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Burnet County Area Fair highlights handiwork from every generation

Genevieve and Maggie McDonald

LEFT: Maggie McDonald, 13, with a collection of stuffed frogs she sewed as Christmas presents for her family. Colors and patterns were chosen to match each family member’s personality. The one she gave grandmother Kerry McDonald will be entered in the Burnet County Area Fair on June 9-10. TOP RIGHT: Genevieve McDonald, 9, started her own business, Genevieve’s Woodworking. Her repertoire includes wood-handled pens and seam rippers, honey dippers, bottle stoppers, and finely balanced toy tops. BOTTOM RIGHT: A display of some of the ribbons won for woodworking by the McDonald family at the 2022 Burnet County Area Fair. The fair includes the adjacent counties of Lampasas, Llano, and Travis. Photos courtesy of Christopher McDonald

Three generations of Kerry McDonald’s family spend all year sewing, woodworking, and crafting for the Burnet County Area Fair, which this year is June 9-10 in the Burnet County AgriLife Extension Auditorium, 607 N. Vandeveer St. in Burnet. 

Their collection of quilts, button art, stuffed animals, scarves, plants, and finely turned wooden tops, pens, and knives always earn the family, ages 9 to 66, multiple ribbons and plaques, some of which go on a kitchen wall in Kerry and Max McDonald’s northeast Burnet County ranch home. Many of the ribbons earned by younger members of the family are attached to the winning items and given away as gifts.

“Most of what they make ends up as Christmas presents,” said Christopher McDonald of Liberty Hill. He is Kerry’s son and the father of two master crafters: Maggie, 13, and Genevieve, 9. “The ribbons go with the presents. It makes it even more special.” 

With 19 divisions from aprons to woodworking, the fair offers almost countless ways to enter and win. The divisions are broken into categories, each one judged according to age group. Arts and Crafts, for example, has 21 categories; clothing 26. 

Kerry’s grandkids, which include daughter Korin Carver’s children — Sean, 16, and Megan 13, of Lampasas — are masters at jewelry making and woodworking. Sean, the only boy in the group, aside from his uncle Christopher, is entering a sword with a wood and leather handle this year, among other creations.

“He entered one last year and got comments back from the judges on how to improve,” Korin said. “It’s really great. I think the kids get so much out of it. It’s a great place for them to showcase their creativity.” 

Korin enters the results of her green thumb and keen eye for photography. A science teacher, she turns her camera lens on plants, animals, and insects, pictures she also uses in her classroom. 

“It’s fascinating to see how close I can get to a bug before it runs away,” she said. 

Before the pandemic, Korin claimed she was unable to grow anything. Now, she nurtures award-winning orchids and African violets. Daughter Meghan specializes in bracelets.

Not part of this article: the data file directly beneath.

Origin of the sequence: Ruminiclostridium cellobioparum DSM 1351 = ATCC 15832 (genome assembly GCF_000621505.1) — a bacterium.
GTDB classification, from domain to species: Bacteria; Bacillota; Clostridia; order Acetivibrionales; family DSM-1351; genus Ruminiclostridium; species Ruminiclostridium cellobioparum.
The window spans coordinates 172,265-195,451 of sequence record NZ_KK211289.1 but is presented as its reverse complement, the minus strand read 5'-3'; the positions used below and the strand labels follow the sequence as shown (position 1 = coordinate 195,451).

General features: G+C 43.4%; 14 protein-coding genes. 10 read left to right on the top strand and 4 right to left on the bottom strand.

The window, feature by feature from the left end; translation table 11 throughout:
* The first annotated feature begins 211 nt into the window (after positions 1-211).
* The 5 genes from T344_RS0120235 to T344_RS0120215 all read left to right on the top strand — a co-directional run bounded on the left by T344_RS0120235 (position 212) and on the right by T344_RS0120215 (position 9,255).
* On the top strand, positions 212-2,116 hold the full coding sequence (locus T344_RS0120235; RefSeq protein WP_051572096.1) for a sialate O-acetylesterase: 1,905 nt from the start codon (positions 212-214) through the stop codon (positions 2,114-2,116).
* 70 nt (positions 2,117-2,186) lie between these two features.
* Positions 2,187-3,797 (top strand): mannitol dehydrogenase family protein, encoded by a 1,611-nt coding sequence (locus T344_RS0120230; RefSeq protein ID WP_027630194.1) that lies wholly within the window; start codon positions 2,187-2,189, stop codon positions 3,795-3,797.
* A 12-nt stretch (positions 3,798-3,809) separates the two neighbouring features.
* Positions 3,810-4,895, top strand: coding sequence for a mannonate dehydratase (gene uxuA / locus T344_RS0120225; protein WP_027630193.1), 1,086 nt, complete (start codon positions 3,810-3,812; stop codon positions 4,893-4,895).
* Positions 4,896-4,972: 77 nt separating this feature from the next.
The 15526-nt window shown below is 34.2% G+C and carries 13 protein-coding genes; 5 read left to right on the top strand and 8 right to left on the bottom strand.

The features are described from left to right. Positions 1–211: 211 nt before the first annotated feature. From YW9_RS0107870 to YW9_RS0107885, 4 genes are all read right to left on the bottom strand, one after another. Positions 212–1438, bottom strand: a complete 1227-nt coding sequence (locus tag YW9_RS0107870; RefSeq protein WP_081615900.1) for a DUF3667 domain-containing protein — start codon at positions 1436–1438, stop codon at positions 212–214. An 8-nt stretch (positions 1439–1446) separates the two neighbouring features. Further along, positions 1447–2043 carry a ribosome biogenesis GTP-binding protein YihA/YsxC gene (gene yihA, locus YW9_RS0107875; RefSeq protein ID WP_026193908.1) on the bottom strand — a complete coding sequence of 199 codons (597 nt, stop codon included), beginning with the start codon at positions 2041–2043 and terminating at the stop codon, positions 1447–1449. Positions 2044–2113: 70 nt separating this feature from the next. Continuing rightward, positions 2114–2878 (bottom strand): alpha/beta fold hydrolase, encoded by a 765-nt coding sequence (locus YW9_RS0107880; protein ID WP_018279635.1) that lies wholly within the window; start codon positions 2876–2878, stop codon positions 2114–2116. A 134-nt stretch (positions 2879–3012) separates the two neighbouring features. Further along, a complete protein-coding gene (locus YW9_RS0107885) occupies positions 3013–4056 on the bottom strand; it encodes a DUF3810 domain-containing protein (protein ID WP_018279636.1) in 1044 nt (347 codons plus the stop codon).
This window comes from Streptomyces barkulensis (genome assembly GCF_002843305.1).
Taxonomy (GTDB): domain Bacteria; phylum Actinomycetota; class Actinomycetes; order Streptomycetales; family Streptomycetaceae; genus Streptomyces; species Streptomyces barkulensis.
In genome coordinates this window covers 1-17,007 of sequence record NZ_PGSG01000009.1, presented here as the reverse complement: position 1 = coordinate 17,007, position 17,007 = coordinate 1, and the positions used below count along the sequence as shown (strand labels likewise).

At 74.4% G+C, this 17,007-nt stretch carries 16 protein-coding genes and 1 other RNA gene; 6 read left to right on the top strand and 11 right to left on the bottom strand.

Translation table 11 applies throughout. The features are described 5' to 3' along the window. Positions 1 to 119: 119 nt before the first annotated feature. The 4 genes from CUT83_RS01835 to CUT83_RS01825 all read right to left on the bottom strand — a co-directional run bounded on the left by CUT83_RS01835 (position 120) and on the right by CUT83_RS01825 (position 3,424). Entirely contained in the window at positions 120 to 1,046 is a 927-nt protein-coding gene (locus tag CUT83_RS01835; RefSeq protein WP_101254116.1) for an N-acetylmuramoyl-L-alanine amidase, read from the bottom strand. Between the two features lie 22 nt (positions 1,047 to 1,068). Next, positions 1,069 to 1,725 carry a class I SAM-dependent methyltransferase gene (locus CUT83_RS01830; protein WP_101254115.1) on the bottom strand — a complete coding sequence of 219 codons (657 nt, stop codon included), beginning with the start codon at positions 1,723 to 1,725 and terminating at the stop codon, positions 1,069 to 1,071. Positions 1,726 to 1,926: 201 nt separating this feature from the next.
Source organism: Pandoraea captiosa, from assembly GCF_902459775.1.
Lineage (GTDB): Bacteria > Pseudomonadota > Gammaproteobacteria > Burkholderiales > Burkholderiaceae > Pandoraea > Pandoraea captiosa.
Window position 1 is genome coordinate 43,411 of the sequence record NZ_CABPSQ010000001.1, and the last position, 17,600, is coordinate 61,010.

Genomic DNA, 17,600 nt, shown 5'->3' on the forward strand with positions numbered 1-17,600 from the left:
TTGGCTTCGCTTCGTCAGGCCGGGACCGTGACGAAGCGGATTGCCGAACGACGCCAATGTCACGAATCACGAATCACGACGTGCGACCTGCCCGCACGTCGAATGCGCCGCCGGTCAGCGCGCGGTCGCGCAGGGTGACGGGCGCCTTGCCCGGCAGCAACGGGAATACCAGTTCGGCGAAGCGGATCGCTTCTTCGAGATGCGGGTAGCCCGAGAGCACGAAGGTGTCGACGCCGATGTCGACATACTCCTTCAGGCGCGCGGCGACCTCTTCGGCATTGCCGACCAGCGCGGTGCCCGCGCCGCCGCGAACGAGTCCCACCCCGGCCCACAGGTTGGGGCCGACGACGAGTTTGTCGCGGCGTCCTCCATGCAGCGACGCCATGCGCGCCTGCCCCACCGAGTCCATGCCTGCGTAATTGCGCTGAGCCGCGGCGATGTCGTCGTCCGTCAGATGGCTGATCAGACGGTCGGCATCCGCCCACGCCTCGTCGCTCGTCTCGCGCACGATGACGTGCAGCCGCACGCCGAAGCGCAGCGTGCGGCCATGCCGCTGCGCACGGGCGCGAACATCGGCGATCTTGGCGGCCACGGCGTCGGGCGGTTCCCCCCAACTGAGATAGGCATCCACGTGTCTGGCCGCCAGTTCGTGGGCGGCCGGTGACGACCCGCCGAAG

Crafting has become more than a pastime to this family, especially 9-year-old Genevieve, who started her own small business, Genevieve’s Woodworking. She sells tops, pens, and seam rippers with turned-wood handles at Poppy Quilt N Sew in Georgetown and pens made of exotic deer horn at Salem’s Jewelry in Burnet. She ran an advertisement in this year’s fair book, a way to give back to the community that supports her art. “Since 2021,” reads the ad. 

They all get their expert woodworking training from Christopher, who has a 1,000-square-foot woodworking shop at his home. A computer tech for Oracle, he spends a good deal of his spare time in the shop, often with his daughters, nephews, and nieces, some of whom live in other states but visit at least once a year for “cousin’s camp” at the Burnet County ranch.

Grandma Kerry taught all of the kids to sew, which is 13-year-old Maggie’s specialty. For Christmas 2022, she made everyone in the family individualized stuffed frogs using fabric patterns and colors that matched their personalities. The one for Grandma will be entered in the fair. She is also entering quilts, pillowcases, an infinity scarf, and cowboy boot button art to match the 2023 fair’s theme of “Country Roots and Cowboy Boots.”

“This is so good for the kids,” Kerry said. “They set a goal and have to finish it. All year, we talk about, ‘Are you putting that in the fair?’ or ‘What are you making next?’” 

A crafter himself, Christopher found it natural to get his daughters involved. 

“It’s a great way to bond,” he said. “It’s fun and we get to hang out.” 

Submitting their finished products to be judged at the Burnet County Area Fair is an added learning experience, teaching them community, competition, and good sportsmanship. Kerry especially values the fair for its part in preserving skills that might otherwise be lost.

“A lot of what you see in the fair, people don’t do anymore,” she said. “If we don’t pass these skills down to our kids, we won’t know how to do them anymore — the canning, the sewing, making our own toys.” 


Opening ceremonies for the Burnet County Area Fair are 9:30 a.m. Friday, June 9. Presentations will be held off and on from 11 a.m.-4 p.m. The ice cream crank-off (which the McDonalds are entering for the first time this year) begins at 2 p.m. Also on Friday are cooking demonstrations from 4-5 p.m. and awards presentations and photographs from 5:30-7 p.m. 

Saturday hours are 8 a.m.-4:30 p.m. with live music from noon to 2:30 p.m.

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1 thought on “Burnet County Area Fair highlights handiwork from every generation

  1. Great article about the 3 generations of people entering items in the Burnet County Area Fair. I plan to go to the Fair and look for their entries. Thanks.

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